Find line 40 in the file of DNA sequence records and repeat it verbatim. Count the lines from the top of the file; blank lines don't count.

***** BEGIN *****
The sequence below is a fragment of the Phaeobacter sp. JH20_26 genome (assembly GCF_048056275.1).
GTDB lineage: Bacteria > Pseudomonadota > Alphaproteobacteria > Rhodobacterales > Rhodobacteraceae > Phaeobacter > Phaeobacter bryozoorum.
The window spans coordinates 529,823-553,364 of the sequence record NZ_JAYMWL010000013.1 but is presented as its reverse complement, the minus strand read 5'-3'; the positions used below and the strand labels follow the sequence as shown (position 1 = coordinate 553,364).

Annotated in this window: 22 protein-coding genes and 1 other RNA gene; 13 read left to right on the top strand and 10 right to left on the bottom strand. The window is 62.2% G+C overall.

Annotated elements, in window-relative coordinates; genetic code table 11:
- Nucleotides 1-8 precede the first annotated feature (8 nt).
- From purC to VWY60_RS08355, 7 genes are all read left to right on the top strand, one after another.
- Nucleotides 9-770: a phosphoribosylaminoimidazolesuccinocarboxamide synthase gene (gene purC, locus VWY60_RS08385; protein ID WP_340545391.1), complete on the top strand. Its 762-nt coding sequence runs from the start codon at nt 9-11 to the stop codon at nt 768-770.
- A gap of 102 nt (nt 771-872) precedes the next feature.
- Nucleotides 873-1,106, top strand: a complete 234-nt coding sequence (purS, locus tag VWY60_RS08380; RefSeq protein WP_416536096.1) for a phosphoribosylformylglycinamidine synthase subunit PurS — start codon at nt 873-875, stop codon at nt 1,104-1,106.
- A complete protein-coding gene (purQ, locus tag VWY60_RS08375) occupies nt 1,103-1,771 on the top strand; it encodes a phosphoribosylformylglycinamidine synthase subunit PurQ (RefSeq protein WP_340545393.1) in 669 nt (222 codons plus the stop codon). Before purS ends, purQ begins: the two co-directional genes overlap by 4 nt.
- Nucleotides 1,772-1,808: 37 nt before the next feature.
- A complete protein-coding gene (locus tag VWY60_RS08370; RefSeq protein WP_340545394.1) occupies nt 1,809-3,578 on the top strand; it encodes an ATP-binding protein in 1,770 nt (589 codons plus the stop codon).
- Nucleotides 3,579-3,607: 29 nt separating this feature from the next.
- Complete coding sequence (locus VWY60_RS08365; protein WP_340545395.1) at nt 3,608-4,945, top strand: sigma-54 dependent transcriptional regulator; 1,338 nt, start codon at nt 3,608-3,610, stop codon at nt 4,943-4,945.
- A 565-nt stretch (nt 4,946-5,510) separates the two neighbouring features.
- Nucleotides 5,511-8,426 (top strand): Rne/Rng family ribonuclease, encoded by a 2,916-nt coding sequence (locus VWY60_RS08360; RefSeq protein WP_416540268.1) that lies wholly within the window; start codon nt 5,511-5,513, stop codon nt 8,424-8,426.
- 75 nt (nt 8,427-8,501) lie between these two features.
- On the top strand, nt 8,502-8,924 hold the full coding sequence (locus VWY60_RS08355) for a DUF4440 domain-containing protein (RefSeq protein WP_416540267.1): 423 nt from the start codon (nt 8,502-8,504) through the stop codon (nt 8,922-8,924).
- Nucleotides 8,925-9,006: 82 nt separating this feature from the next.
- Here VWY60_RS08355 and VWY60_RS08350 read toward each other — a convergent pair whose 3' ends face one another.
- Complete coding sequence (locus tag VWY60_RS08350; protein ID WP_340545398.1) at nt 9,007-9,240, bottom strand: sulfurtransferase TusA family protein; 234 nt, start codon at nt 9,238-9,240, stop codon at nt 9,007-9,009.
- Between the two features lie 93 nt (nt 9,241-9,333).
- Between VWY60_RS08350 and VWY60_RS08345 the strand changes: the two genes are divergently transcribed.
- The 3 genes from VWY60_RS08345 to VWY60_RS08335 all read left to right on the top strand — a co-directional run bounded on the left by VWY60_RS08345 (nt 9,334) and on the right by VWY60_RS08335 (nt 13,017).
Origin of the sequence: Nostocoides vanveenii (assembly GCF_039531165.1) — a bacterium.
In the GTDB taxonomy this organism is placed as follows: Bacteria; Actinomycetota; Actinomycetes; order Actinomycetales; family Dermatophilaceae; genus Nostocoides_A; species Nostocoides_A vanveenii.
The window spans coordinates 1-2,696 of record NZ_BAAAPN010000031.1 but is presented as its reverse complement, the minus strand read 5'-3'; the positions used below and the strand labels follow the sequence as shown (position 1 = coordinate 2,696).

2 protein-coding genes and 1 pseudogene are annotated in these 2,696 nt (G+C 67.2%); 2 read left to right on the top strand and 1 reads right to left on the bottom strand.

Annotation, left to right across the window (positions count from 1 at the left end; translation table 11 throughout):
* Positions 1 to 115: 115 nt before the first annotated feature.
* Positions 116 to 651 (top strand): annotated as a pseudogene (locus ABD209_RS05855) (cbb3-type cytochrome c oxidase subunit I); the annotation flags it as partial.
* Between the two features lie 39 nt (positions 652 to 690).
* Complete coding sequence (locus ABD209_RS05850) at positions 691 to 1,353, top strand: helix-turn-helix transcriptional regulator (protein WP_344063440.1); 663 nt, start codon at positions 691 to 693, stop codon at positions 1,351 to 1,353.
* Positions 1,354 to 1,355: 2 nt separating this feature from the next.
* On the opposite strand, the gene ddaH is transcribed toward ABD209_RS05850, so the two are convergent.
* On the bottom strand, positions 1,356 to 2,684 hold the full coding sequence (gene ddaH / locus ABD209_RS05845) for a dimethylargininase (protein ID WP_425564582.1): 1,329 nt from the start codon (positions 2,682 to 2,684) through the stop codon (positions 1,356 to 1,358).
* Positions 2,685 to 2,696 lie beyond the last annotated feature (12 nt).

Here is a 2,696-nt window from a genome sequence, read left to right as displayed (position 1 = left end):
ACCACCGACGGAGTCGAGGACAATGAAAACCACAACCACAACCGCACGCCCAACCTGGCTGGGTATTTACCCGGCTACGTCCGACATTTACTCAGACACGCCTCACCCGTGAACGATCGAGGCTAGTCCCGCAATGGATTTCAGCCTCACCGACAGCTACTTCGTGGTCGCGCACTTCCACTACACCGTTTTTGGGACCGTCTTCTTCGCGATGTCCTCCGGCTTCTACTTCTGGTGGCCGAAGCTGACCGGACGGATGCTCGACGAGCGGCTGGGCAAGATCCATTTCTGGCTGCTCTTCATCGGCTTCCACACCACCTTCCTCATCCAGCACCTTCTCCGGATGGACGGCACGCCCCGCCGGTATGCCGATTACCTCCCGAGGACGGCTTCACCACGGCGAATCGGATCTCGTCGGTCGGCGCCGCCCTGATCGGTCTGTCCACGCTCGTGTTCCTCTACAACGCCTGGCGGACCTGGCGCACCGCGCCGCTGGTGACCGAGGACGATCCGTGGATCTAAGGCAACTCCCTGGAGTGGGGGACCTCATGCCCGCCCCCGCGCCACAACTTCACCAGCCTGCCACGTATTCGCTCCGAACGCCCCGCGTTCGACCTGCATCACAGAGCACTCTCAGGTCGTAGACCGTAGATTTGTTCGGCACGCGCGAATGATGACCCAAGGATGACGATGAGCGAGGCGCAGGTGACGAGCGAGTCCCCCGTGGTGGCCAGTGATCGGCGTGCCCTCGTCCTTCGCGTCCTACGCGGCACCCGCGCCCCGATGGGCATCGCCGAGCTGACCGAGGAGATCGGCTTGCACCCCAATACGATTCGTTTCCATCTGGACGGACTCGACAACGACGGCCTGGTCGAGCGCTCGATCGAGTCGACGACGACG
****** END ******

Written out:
ACCACCGACGGAGTCGAGGACAATGAAAACCACAACCACAACCGCACGCCCAACCTGGCTGGGTATTTACCCGGCTACGTCCGACATTTACTCAGACACGCCTCACCCGTGAACGATCGAGGCTAGTCCCGCAATGGATTTCAGCCTCACCGACAGCTACTTCGTGGTCGCGCACTTCCACTACACCGTTTTTGGGACCGTCTTCTTCGCGATGTCCTCCGGCTTCTACTTCTGGTGGCCGAAGCTGACCGGACGGATGCTCGACGAGCGGCTGGGCAAGATCCATTTCTGGCTGCTCTTCATCGGCTTCCACACCACCTTCCTCATCCAGCACCTTCTCCGGATGGACGGCACGCCCCGCCGGTATGCCGATTACCTCCCGAGGACGGCTTCACCACGGCGAATCGGATCTCGTCGGTCGGCGCCGCCCTGATCGGTCTGTCCACGCTCGTGTTCCTCTACAACGCCTGGCGGACCTGGCGCACCGCGCCGCTGGTGACCGAGGACGATCCGTGGATCTAAGGCAACTCCCTGGAGTGGGGGACCTCATGCCCGCCCCCGCGCCACAACTTCACCAGCCTGCCACGTATTCGCTCCGAACGCCCCGCGTTCGACCTGCATCACAGAGCACTCTCAGGTCGTAGACCGTAGATTTGTTCGGCACGCGCGAATGATGACCCAAGGATGACGATGAGCGAGGCGCAGGTGACGAGCGAGTCCCCCGTGGTGGCCAGTGATCGGCGTGCCCTCGTCCTTCGCGTCCTACGCGGCACCCGCGCCCCGATGGGCATCGCCGAGCTGACCGAGGAGATCGGCTTGCACCCCAATACGATTCGTTTCCATCTGGACGGACTCGACAACGACGGCCTGGTCGAGCGCTCGATCGAGTCGACGACGACG